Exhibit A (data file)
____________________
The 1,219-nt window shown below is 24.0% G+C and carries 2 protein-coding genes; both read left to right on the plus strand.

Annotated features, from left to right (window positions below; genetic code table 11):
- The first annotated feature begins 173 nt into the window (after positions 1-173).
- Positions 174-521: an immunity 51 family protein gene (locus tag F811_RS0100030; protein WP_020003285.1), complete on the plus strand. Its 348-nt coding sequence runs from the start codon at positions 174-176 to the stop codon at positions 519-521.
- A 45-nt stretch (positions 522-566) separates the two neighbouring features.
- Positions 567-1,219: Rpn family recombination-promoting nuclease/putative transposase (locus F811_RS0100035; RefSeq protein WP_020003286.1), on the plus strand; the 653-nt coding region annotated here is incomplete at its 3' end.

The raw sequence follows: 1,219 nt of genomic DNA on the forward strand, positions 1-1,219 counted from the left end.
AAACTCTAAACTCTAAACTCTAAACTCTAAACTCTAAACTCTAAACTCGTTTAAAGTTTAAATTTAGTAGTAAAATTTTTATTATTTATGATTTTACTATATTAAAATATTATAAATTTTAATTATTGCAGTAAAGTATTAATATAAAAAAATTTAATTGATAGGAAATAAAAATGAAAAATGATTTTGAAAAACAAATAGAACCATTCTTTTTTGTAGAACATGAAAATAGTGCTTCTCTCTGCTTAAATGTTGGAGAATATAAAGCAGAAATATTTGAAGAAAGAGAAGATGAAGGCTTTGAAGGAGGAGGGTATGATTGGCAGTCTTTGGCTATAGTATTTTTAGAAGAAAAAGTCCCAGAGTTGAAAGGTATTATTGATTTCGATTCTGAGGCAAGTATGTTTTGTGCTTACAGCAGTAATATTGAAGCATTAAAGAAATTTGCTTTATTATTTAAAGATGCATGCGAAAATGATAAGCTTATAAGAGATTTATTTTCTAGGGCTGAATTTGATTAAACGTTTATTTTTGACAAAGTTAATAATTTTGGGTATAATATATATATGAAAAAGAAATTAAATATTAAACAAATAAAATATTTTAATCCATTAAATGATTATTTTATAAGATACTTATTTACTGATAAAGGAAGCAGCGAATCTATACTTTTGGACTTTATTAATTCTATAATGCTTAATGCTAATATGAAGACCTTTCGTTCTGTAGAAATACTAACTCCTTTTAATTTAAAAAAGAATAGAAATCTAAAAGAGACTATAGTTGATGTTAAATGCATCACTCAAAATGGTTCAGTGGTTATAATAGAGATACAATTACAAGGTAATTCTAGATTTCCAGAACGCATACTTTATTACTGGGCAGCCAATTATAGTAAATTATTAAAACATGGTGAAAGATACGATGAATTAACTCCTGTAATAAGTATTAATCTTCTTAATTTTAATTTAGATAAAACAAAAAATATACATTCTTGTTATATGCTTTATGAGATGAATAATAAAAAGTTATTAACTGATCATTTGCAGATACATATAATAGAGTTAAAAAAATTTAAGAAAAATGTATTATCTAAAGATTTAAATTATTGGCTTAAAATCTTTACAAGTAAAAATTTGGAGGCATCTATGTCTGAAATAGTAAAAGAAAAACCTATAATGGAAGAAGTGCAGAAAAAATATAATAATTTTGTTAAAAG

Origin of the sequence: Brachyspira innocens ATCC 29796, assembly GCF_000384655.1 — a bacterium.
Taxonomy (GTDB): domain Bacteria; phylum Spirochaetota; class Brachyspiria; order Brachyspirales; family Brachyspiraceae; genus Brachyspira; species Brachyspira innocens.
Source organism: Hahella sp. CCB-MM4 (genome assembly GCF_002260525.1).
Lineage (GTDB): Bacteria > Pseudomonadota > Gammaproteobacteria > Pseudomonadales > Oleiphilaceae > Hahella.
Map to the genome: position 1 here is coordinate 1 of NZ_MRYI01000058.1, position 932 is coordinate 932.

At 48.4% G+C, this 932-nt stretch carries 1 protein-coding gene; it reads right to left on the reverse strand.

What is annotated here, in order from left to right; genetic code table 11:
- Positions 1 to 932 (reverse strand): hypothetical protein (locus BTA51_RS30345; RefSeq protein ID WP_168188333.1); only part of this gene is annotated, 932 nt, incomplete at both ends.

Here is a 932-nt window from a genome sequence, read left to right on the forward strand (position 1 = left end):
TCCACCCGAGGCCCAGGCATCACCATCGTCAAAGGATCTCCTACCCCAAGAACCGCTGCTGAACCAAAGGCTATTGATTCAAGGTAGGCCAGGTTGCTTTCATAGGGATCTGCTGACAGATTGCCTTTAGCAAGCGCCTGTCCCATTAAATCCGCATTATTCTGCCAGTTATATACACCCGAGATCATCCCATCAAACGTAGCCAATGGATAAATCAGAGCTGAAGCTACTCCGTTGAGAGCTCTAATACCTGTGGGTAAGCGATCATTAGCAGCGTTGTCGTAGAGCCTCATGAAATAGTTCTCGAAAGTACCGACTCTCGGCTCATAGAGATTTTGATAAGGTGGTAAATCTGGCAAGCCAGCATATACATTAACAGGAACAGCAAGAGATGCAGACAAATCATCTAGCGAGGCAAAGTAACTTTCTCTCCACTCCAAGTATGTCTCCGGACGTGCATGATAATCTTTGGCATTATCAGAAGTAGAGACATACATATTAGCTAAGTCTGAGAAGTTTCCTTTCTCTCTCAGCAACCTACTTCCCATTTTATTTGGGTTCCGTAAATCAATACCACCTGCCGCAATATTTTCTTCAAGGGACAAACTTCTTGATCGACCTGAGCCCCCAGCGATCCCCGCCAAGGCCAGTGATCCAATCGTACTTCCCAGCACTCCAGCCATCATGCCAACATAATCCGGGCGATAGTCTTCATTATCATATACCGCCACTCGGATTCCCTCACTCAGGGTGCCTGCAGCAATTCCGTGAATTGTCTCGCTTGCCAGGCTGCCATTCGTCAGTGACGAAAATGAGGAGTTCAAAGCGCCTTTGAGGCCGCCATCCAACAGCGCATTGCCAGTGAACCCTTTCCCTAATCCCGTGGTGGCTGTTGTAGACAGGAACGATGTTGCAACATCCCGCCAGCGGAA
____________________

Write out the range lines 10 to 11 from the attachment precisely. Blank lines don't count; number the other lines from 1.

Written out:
Taxonomy (GTDB): domain Bacteria; phylum Spirochaetota; class Brachyspiria; order Brachyspirales; family Brachyspiraceae; genus Brachyspira; species Brachyspira innocens.
Source organism: Hahella sp. CCB-MM4 (genome assembly GCF_002260525.1).